Friday, October 18, 2013

Jewish Food in Poland

Reposted from my food blog post Polish Dinner, I thought this would be relevant to the theme of this blog.

Sunday we had dinner at  the Senator Restaurant in the Old City of Warsaw. We were invited by our friends Renata, Marek, and Michal, after a day at the new Jewish Museum and a splendid castle. (I'll be writing about them on Maetravels.)

First we walked through the Old City at sunset.
The inviting restaurant doorway was a bit past the main square ... 
And inside the entrance: collections of decorative items
(you can see Renata and Michael just barely reflected in the mirror).
The traditional style of the restaurant's decor and furnishings is in keeping with the very traditional Polish menu.
Renata behind the Belle-Epoch-style lamp
Pickles and a meat spread preceded our first course 
We chose two appetizers to share: potato pancakes with smoked salmon
and pirogis garnished with onions, both served on large platters. Above: my plate.
Most of us had roast duck with apples, cranberries, and roasted potatoes.
You can see that Renata's beer has a deeper color than mine: she chose the option of having
a small glass of raspberry juice to pour into it.
I was interested in the choice of cranberries, which are one of the few widely-used foods native to North America.
There were several similarities between the Senator Restaurant, where we ate on Sunday, and the Jewish-style restaurant where we ate in Krakow Saturday. For example, both served duck in a similar style, but their pirogis and several other dishes were subtly different.

The historic food styles of Jewish and non-Jewish Poles had many similarities and mutual influences, as well as influence on the evolution of American Jewish food in the early 20th century. The excellent, crisply-fried potato pancakes at this old-style restaurant, for example, were totally familiar to me -- similar to those I make but I think they were better than mine. In America today, chicken is far more common than duck or goose, but both were frequently raised and eaten in former times in Eastern Europe, so they still appear on traditional menus, both Jewish and not. I don't know if they are also common in modern Polish home cooking.

Naturally, one wonders about how faithfully these flavors and recipes reflect the cuisine of a by-gone era when most of the Jewish population lived in poverty. Most importantly, cooks in the Jewish restaurants of Krakow obviously are reconstructing the world of a people that was annihilated. They are cooking for tourists from a variety of places, not for locals who experienced an unbroken tradition. Some of the restaurants are even frankly Israeli, advertising such specialities as hummus. Certain dishes, one suspects, are more in a Polish than in a Jewish tradition. The nature of the restoration of "Jewish culture" in Krakow leads to lots of questions.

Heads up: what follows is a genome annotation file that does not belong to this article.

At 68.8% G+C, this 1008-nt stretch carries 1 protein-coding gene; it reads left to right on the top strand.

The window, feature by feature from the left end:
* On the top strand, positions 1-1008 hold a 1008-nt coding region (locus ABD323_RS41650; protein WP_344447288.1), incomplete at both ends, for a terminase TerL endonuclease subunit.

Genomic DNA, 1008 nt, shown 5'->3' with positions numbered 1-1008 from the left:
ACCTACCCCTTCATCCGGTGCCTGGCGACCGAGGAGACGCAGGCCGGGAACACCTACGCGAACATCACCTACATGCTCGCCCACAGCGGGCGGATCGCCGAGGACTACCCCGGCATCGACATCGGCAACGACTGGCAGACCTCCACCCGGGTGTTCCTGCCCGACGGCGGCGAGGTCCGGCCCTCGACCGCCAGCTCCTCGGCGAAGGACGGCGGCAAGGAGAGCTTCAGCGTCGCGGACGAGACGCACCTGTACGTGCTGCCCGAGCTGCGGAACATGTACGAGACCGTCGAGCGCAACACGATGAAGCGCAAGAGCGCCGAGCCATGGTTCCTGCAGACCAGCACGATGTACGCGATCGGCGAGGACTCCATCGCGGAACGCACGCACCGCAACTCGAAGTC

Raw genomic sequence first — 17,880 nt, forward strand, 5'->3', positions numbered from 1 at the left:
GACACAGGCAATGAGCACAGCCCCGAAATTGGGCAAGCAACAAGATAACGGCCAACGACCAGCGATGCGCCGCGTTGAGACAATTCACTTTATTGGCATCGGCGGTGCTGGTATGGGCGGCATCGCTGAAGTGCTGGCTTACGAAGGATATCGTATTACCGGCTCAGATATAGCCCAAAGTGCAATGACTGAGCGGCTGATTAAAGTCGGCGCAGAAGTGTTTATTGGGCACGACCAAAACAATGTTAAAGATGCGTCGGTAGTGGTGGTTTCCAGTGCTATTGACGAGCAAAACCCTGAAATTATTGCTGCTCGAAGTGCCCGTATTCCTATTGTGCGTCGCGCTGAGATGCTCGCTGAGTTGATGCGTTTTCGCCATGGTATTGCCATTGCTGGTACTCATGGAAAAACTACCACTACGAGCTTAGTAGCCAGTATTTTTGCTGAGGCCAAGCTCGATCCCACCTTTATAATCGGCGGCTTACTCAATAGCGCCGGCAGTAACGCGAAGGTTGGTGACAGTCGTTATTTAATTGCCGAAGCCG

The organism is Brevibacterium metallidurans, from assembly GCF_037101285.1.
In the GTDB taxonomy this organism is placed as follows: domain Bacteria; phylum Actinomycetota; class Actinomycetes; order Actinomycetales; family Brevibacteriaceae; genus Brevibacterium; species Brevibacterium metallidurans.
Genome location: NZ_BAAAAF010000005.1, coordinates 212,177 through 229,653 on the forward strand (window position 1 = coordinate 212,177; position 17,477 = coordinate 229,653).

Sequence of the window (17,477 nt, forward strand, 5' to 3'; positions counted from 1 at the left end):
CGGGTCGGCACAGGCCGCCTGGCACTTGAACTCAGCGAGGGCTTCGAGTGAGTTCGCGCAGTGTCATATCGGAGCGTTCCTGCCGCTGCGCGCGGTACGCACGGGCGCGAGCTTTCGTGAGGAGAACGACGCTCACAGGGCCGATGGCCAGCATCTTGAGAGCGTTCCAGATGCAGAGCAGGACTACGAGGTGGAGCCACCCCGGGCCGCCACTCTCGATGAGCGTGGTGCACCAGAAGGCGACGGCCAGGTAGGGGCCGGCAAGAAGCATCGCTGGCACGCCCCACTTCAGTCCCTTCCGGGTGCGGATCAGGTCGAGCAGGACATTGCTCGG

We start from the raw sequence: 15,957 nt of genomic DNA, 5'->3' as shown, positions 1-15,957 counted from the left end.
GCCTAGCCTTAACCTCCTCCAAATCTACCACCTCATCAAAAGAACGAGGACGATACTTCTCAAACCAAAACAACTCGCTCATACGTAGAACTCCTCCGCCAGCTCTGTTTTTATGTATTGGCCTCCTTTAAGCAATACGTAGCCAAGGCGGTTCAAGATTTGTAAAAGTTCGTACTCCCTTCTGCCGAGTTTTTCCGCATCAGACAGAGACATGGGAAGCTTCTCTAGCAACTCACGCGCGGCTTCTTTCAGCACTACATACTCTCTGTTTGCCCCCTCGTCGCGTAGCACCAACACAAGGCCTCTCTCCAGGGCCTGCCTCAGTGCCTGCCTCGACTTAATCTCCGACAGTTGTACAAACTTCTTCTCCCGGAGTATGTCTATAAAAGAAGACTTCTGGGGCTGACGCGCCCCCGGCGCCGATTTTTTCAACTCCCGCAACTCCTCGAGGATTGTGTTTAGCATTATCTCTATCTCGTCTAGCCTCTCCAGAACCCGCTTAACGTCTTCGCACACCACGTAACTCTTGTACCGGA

Royal Castle Warsaw, 1945 (Wiki Media)
The entire city was reduced to rubble.
The issue isn't limited to Jewish cultural restoration, however. In the past century the entire Polish population, including the vanishingly small number of Jewish survivors, have experienced several ruptures with their past. World War I, the reverberations of the Russian Revolution, and the independent Fascist years until 1939 when the Nazis invaded repeatedly shook up the country. World War II was incredibly destructive to Warsaw -- the entire old city where the Senator Restaurant stands was nothing but rubble in 1945, and had to be rebuilt based on photos, memories, and a few paintings by the Italian artist Canaletto.

Under communism, the Poles experienced severe shortages of all basic foods and commodities. These conditions obviously affected the types of recipes that people could make at home as well as what could appear on the menus of restaurants during those years up to 1989. Perhaps some traditions survived in the cuisine of the privileged communist authorities. But to a large extent, the cuisine and the restaurant interiors of today are restorations, based on memories and records -- perhaps with input from some of the Polish cooks who lived outside of Poland, especially in the US, during the 20th century.

All that said, I'm reluctant to make any judgements about authenticity of the food. It tasted very good to me -- in Krakow, the cooking met my expectations for Jewish food as I know it. (I've written a lot about it, but especially see this blog post about a pre-war book on Polish-Jewish cuisine.) Polish people including our hosts find this old-style cuisine, both Jewish and non-Jewish, appealing and perhaps nostalgic of some time that they remember or have heard about. And that's what counts, I think.

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